UBC Theses and Dissertations
In the middle of nowhere? A sociological guide to the beaten tracks of backpacking in the former British Empire William, Flynn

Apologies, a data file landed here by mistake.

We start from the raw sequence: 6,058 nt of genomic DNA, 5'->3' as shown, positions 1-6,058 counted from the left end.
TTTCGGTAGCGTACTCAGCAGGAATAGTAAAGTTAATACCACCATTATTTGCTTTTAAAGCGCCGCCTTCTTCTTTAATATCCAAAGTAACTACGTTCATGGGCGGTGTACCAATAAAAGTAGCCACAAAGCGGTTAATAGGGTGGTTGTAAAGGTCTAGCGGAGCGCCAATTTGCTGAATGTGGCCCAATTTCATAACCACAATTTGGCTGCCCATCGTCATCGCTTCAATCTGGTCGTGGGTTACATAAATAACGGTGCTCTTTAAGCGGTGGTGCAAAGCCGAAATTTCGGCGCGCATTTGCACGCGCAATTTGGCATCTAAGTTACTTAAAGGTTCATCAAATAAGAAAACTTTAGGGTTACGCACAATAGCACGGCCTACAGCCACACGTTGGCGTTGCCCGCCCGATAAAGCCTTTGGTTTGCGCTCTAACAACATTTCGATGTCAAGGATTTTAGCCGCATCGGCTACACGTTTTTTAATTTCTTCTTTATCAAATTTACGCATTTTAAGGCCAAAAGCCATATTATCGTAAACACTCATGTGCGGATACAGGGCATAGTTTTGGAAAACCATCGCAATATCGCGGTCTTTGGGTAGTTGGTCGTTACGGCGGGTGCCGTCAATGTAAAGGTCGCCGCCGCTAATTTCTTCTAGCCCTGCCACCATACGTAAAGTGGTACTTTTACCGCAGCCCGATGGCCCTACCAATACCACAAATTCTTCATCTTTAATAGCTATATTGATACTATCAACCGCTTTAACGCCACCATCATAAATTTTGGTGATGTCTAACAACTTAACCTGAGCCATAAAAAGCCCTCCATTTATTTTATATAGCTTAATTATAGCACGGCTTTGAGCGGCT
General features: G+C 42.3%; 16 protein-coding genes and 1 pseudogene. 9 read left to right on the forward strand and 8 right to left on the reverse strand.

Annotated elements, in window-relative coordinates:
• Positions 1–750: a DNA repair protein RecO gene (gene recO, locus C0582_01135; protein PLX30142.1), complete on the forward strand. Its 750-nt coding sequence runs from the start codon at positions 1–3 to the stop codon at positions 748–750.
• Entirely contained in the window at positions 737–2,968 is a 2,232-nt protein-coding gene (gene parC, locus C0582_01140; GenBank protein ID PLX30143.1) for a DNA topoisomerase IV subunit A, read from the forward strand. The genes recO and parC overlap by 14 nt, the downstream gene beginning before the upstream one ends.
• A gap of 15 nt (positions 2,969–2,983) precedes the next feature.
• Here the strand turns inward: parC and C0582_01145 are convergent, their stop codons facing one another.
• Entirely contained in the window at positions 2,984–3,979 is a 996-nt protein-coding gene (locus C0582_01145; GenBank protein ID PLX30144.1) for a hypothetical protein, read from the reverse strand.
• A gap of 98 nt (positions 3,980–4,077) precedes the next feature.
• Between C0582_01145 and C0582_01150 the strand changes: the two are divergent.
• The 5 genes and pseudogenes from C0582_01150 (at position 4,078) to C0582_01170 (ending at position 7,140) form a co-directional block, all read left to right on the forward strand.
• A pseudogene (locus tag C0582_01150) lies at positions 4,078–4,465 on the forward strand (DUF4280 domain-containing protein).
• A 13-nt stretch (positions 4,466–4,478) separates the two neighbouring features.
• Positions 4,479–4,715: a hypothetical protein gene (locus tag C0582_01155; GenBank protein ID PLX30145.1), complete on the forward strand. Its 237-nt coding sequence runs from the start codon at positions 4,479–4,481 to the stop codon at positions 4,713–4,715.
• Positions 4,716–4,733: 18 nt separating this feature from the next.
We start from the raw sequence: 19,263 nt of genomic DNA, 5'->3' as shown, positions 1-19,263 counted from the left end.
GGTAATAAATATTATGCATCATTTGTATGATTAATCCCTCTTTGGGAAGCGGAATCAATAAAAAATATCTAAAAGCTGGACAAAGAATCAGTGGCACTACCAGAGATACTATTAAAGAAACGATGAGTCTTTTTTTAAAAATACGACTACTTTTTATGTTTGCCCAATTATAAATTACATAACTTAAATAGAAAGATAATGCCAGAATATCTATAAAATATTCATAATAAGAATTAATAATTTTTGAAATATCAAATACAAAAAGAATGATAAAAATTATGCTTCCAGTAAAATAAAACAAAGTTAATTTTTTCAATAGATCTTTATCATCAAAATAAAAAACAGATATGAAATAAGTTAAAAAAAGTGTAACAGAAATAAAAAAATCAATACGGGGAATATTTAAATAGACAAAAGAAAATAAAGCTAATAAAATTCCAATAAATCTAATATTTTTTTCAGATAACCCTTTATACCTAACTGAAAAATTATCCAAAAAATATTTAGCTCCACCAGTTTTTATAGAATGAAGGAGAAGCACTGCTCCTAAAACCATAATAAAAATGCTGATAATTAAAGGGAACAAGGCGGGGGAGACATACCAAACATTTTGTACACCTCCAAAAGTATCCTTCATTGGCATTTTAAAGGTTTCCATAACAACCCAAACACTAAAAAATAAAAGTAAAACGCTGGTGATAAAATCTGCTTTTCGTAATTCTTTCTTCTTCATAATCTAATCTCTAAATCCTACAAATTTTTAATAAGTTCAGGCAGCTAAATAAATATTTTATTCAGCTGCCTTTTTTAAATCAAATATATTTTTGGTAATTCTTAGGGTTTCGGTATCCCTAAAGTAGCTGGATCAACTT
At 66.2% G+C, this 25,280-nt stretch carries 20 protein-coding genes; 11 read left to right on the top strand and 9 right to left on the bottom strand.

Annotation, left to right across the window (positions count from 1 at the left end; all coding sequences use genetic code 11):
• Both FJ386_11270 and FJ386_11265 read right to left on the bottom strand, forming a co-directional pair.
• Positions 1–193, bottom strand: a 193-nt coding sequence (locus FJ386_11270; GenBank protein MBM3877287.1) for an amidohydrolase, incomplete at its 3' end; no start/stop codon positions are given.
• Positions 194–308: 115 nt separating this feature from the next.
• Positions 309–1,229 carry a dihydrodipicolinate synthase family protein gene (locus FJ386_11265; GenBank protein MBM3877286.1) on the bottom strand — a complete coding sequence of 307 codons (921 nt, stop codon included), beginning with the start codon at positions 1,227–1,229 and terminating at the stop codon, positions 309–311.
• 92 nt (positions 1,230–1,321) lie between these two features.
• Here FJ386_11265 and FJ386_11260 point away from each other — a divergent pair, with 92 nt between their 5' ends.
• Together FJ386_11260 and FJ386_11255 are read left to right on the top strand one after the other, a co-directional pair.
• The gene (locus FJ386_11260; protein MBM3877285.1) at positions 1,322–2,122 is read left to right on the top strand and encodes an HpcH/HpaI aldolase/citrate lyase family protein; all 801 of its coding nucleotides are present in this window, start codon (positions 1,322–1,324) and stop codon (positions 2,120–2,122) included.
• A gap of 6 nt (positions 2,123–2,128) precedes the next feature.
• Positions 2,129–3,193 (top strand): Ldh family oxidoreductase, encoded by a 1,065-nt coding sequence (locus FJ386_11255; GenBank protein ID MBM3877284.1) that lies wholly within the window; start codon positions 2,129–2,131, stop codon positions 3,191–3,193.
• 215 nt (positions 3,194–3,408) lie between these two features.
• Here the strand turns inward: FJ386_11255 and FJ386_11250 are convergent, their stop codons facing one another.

Since the 1970s backpacking travel has become an increasingly popular and desirable pursuit among young people from western countries. Guidebooks such as Lonely Planet sold young people the practical know-how that would allow them to travel ‘off-the-beaten-track’. The off-the-beaten-track travel experiences of present-day backpackers’ are one way in which youth lifestyle, geography and identity are consumed and produced away from home and apart from the everyday world. This thesis provides an historical, textual and ethnographic analysis of the practices and discourses which distinguish travel from tourism, and it examines how particular destinations and experiences are considered more challenging, and therefore more valuable, than others. In particular it seeks to answer the question of what makes India such a ‘special place’ in the world of backpacking as a ‘litmus test’ for off-the-beaten-track travel. It begins by analyzing the historical precursors and ideological antecedents of the discourses and practices of independent travel and tourism in 19th Europe, with a focus on England and the role played by independent guidebooks in that period. The textual strategies employed in the most popular guidebooks today, those published by Lonely Planet, are then analyzed in connection with the production and consumption of particular backpacking enclaves in Canada, Ireland, and India, where the promise of travel as a self-cultivating, authentic, and valuable activity is realized. Finally, through a combination of detailed, in-depth, qualitative interviews with 24 backpackers in Canada, India and Ireland, historical and contemporary analyses of the Lonely Planet brand and guidebooks, as well as a multi-sited ethnography in three popular backpacker destinations of Vancouver, Delhi, and Cork, the thesis analyzes how the ideological codes of travel and tourism are historically produced, textually and orally mediated, and geographically circulated in the field of backpacking travel.
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